By Najeeb Kakar
In international system, nation-states interact with one another on the basis of their shared interests but the divergence of interests make them bitter enemies. A classical realist, Hans J. Morgenthau’s view is that conflicts are an integral part of international politics. According to him, the international system is anarchic in nature: the state is a rational actor, it vies and fights for power, and “human nature is self-seeking, self-interested and power-loving.” Moreover, small powers often form alliances to maintain a balance of power, when there is a huge threat to their security and survival.
The question that comes to mind is that, whether it is really a counterterrorism alliance or a defensive body that tries to maintain the balance of power in the Middle East. It doesn’t look likely so. In other words, there is a huge difference between its rhetoric and objectives.
The answers to these apparently complex questions are palpable. Ironically, IMA is not a counterterrorism alliance; rather, it aims at checking Iran’s dominant position in the Middle East. It transmits the policy of division and containment towards Iran. If Iran is not kept in check and left unbridled, it becomes more powerful in the region. A Saudi Arabian approach. Therefore, it tries to contain Iran through thick and thin.
However, another question comes to mind; why Shia-Sunni dichotomy and the containment of Iran are its main objectives? It is quite obvious. Iran is trying to maintain Shia Crescent and protects the Middle East from Balkanization. Conversely, Israel, UK and America are trying to break Shia Crescent and Balkanize the region. For this purpose, first, they patronage Islamic State (IS) and now IMA under the command of KSA to sabotage Iran’s agenda.
Besides this, IMA is neither defensive nor maintaining balance of power. In fact, it is offensive in nature. Initially, it pledged to fight against militancy, terrorism and extremism but now its malign purpose has come out to surface by squarely threatening Iran and its Shia allies in the region. This is quite apparent. IMA suits the interests of big powers and supporting Anglo-Zionist lobby in the region. Its so-called rhetoric of countering Islamic militancy was purely an instrument of uniting Muslim world to form a “dangerous alliance.”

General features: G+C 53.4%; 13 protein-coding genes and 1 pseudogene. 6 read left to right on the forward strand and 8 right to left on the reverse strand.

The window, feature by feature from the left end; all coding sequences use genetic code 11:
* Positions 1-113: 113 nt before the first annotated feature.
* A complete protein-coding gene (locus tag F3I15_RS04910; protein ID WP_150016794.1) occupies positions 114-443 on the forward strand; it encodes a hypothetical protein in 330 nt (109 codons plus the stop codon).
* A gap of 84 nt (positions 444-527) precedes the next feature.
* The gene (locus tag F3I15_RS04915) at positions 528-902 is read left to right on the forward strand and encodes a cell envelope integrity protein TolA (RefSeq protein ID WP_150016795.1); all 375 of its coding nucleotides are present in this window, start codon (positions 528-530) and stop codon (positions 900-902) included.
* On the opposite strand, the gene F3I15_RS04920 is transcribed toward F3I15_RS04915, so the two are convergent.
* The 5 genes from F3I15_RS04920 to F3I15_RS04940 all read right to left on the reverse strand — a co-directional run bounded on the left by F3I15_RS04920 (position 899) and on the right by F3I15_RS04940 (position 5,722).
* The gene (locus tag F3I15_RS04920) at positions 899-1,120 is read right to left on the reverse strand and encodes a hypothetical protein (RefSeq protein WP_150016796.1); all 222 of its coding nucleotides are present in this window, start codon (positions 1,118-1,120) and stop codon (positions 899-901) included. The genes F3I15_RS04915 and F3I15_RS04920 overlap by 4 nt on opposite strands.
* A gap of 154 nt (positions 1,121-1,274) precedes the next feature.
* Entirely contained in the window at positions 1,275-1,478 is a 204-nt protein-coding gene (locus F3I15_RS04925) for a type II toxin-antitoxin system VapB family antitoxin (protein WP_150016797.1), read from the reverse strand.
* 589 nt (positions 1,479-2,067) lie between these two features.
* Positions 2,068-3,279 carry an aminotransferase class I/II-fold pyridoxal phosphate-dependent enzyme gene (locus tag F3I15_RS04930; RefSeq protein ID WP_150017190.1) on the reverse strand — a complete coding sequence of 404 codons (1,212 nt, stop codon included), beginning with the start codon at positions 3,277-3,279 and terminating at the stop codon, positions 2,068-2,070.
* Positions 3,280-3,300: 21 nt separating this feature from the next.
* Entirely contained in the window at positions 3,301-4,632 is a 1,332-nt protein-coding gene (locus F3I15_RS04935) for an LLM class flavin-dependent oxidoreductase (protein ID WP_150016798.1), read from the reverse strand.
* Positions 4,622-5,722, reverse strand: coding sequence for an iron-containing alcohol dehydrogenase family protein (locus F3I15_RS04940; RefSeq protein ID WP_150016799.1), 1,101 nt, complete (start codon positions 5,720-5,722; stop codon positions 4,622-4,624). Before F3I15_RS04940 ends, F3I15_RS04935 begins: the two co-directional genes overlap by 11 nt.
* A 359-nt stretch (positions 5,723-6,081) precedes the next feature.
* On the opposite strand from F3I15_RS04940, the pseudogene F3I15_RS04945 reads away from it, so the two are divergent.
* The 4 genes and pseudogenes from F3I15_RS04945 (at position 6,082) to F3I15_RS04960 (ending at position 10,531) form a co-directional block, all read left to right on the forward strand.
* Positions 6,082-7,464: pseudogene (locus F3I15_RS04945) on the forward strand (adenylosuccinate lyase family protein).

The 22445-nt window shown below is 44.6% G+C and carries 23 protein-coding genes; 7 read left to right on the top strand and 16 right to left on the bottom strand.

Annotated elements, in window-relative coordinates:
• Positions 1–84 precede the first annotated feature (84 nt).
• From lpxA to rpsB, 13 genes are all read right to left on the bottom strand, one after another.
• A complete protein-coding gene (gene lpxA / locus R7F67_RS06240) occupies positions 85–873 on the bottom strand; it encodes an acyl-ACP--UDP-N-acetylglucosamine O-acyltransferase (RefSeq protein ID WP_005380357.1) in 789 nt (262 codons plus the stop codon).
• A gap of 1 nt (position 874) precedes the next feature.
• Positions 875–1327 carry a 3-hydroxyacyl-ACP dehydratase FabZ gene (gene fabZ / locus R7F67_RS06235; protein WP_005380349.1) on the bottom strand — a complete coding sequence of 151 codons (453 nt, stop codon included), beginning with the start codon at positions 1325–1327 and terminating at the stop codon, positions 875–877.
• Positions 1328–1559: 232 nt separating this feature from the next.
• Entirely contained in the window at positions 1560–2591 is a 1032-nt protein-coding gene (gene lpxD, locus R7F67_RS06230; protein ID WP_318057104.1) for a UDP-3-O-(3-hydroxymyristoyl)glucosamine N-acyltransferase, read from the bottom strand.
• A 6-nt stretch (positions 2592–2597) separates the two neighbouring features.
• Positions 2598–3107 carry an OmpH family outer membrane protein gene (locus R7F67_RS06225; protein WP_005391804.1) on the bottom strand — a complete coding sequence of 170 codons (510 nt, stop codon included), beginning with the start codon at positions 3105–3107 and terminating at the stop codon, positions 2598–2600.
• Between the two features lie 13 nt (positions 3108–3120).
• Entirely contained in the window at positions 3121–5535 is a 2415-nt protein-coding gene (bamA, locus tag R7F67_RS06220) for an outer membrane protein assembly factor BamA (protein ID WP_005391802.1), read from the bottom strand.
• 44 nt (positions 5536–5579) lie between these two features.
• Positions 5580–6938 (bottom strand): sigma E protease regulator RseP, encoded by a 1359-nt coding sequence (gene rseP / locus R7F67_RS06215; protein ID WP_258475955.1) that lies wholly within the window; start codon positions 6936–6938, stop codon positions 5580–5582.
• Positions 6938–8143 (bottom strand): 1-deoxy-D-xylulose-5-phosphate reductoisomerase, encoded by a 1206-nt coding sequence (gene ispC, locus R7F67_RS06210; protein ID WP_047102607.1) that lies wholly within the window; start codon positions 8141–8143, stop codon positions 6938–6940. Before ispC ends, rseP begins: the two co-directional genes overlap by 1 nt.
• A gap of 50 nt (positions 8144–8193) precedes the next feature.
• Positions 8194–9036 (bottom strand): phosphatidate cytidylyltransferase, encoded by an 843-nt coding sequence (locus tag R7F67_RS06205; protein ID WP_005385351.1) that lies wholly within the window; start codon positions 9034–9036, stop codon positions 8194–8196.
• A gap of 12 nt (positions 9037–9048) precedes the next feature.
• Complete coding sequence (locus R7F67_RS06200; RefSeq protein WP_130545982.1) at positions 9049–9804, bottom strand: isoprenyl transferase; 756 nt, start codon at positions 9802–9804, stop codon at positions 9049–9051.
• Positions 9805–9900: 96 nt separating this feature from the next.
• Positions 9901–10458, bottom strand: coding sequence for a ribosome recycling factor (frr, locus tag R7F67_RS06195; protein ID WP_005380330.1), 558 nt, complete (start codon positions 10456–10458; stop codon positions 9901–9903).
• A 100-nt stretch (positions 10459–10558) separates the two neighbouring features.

The IMA — an Arab Nato — is purely an Iran-centric. It holds the seeds of hatred and sectarianism. It merely creates Shia Sunni divide and regional imbalance in the Middle East. American President Donald Trump declared “Iran as the gravity of terrorism.” He further said, “From Lebanon to Iraq to Yemen, Iran funds, arms, and trains terrorists, militias, and other extremist groups that spread destruction and chaos across the region. For decades, Iran has fuelled the fires of sectarian conflict and terror.”
Only Iran is not responsible for the destruction, pandemonium and violence in these states. America, Saudi Arabia and Israel are equally involved in the damages and horror that are inflicted upon the hapless inhabitants of this region. Logically speaking, Shia-Sunni split is the central motive of this so-called Saudi-American-Israeli instrument. Saudi Arabia and other 40 Muslim states play marionette role in the region against Shia kingdom in order to secure the interests of Anglo-Zionists.